Should the Cincinnati Reds be Concerned about Starting Pitcher Aaron Harang?

Matt DavidCorrespondent IIMarch 26, 2010

GOODYEAR, AZ - MARCH 09:  Aaron Harang #39 of the Cincinnati Reds pitches during a Spring Training game against the Arizona Diamondbacks on March 9, 2010 at Goodyear Ballpark in Goodyear, Arizona.  (Photo by Lisa Blumenfeld/Getty Images)
Lisa Blumenfeld/Getty Images


Listed below, are the points and counterpoints that Aaron Harang supporters and critics can have regarding his prospects for the upcoming season:

Point: Yes, something is wrong.

Counterpoint: No, Aaron Harang will be back to his former self in 2010.

P: Something is wrong with his mechanics.

CP: What is this based on?

P: Harang has been tinkering with his mechanics over the past few years. He needs to get back to what was working.

CP: Last August, he was shut down after he had an appendectomy. At that point, he was on pace for 200+ IP with an ERA+ of 102. While that is not Cy Young Award—caliber numbers, but they are decent.

P: He gave up a lot of hits last year. His WHIP was 1.41.

CP: His 4.21 ERA is what you should expect out of him. Not to mention, he only walked 43 batters.

P: Over the last two years, his record is 12—31.

CP: Don't judge him by his win count.

P: Why?

CP: There are many better ways by which to judge a pitcher. Wins are largely determined by run support. A pitcher can give up 8 runs and get a win. On the flip side, he can give up one run and get a loss.

P: I realize that he has had poor run support in the past two years.

CP: He had 16 starts where he and his defense gave up three or fewer runs. He would have a few more wins if his team would have scored.

P: More runs would have helped.

CP: Harang is the type of pitcher who usually pitches long enough in to the game to earn the decision, one way or the other.

P: Something happened in 2008 that caused him to get much worse.

CP: Like what?

P: Could it be the game in 2008 when Harang threw 63 pitches in relief then made his next start?

CP: That certainly seems like poor judgement in retrospect.

P: It sure does. His production was going down before that outing, also.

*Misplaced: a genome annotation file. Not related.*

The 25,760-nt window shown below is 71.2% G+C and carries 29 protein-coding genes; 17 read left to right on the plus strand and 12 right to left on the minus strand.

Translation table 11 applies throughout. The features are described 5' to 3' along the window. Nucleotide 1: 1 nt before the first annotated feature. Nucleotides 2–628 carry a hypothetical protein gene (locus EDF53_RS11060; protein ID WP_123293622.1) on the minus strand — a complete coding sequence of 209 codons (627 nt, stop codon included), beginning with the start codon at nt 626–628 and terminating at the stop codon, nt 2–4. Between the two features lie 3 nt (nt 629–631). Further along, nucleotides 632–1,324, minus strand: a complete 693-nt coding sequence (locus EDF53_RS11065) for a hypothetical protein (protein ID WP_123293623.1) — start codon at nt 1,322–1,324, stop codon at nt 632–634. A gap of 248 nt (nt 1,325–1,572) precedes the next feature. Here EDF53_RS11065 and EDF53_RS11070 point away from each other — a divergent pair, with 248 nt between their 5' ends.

CP: His numbers were still pretty good last year.

P: Since 2008, his K/9 has gone down and his BB/9 has gone up.

CP: His velocity is still there. He has always thrown around 90 MPH, which is what he averaged last year.

P: He has that but that nasty slider is gone.

CP: He may have lost some movement on it.

P: You got that right. It seems likely that he made a change in his mechanics in 2008 that has brought on the drop in effectiveness we are now seeing.

CP: The slider is the type of pitch that is either effective or not. If it isn't thrown correctly it ends up in the seats.

P: That could explain his HR/9 going up.

CP: It could be the problem.

P: He has talked about shortening his stride since that San Diego outing.

CP: Pitchers tinker with their mechanics from time—to—time.

P: Harang isn't really an ace on a good team.

CP: I agree with that. It is unreasonable to expect ace—like numbers.

P: Good, because he won't deliver it.

CP: If he can put up a 4.25 ERA and throw around 200 innings, the Reds will take it. That production takes the load off those promising young arms.

P: He's got one year left on his contract. I think his numbers will sink even lower. The Reds have to be hoping that he can pitch well in July. They could then trade him for a prospect.

CP: I expect Harang to put up what he always does.

P: Maybe Harang's success was an illusion. Maybe in 2006 and 2007 he was getting by on smoke and mirrors.

CP: Yeah, that makes sense. He was using magic. Good one.

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